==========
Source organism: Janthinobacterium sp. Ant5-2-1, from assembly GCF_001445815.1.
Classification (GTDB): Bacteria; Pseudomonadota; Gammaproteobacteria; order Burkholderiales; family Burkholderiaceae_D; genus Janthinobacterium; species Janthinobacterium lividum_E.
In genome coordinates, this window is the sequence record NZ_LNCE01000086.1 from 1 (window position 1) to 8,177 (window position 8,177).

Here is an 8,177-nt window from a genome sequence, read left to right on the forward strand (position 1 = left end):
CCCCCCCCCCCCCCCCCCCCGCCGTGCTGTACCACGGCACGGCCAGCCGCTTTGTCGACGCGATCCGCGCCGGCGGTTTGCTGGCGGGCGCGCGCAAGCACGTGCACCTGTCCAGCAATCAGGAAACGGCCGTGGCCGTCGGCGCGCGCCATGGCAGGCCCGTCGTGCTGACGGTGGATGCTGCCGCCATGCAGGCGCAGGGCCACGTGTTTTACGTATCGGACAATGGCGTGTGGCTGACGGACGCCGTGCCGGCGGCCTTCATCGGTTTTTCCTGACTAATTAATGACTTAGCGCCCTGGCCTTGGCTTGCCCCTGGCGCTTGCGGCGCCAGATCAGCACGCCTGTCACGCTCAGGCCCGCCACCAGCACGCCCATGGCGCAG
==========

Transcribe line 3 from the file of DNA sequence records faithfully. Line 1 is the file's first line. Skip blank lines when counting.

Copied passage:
In genome coordinates, this window is the sequence record NZ_LNCE01000086.1 from 1 (window position 1) to 8,177 (window position 8,177).